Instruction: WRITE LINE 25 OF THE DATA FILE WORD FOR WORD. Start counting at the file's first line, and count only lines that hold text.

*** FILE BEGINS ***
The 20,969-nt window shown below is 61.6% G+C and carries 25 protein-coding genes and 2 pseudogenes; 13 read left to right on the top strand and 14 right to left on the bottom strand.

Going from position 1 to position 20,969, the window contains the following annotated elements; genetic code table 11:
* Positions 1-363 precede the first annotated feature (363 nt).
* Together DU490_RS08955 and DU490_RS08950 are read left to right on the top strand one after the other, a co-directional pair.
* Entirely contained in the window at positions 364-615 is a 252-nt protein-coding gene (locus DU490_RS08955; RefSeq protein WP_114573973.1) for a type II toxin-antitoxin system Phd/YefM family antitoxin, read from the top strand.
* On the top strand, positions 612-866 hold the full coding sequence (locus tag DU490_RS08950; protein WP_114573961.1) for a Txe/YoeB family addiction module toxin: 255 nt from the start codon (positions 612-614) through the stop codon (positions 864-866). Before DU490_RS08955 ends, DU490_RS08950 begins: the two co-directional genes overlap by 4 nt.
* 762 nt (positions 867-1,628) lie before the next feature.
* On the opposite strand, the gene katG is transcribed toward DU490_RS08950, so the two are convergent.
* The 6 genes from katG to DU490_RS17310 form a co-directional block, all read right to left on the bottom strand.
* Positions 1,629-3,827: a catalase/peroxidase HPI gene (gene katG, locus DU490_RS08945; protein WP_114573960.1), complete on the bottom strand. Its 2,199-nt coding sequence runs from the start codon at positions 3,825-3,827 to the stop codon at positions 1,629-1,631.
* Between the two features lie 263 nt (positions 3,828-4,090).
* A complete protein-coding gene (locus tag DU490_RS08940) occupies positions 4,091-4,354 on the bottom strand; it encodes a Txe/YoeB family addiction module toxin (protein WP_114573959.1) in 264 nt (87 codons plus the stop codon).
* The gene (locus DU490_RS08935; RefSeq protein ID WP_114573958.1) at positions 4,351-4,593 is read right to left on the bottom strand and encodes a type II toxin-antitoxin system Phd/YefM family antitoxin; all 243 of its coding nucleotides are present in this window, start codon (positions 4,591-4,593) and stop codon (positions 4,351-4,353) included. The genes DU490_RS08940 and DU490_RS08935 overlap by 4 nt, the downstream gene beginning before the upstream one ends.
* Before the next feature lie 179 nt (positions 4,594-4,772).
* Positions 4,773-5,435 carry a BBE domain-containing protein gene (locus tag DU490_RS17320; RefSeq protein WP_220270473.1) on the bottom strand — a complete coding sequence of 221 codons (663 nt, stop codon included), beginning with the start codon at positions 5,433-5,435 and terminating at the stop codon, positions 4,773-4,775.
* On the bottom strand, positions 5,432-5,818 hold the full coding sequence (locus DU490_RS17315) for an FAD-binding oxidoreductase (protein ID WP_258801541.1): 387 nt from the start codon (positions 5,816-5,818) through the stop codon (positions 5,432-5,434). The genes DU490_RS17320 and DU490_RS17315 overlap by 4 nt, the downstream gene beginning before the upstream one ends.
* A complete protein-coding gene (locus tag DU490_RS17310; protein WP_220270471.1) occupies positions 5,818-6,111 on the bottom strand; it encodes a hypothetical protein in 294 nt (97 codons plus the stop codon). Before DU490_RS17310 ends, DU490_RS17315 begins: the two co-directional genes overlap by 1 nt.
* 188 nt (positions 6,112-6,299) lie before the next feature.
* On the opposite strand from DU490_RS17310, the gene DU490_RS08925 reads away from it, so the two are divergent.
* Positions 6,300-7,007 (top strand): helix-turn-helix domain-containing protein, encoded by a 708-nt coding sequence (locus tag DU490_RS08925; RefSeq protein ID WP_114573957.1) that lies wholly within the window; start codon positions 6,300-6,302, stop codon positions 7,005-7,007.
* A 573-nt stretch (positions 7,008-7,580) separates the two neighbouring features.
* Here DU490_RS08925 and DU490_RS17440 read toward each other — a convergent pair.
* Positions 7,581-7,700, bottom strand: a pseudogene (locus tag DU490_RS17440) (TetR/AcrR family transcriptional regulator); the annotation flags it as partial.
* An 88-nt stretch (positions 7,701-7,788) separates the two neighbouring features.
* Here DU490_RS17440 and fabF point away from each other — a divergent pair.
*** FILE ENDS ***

* Here DU490_RS17440 and fabF point away from each other — a divergent pair.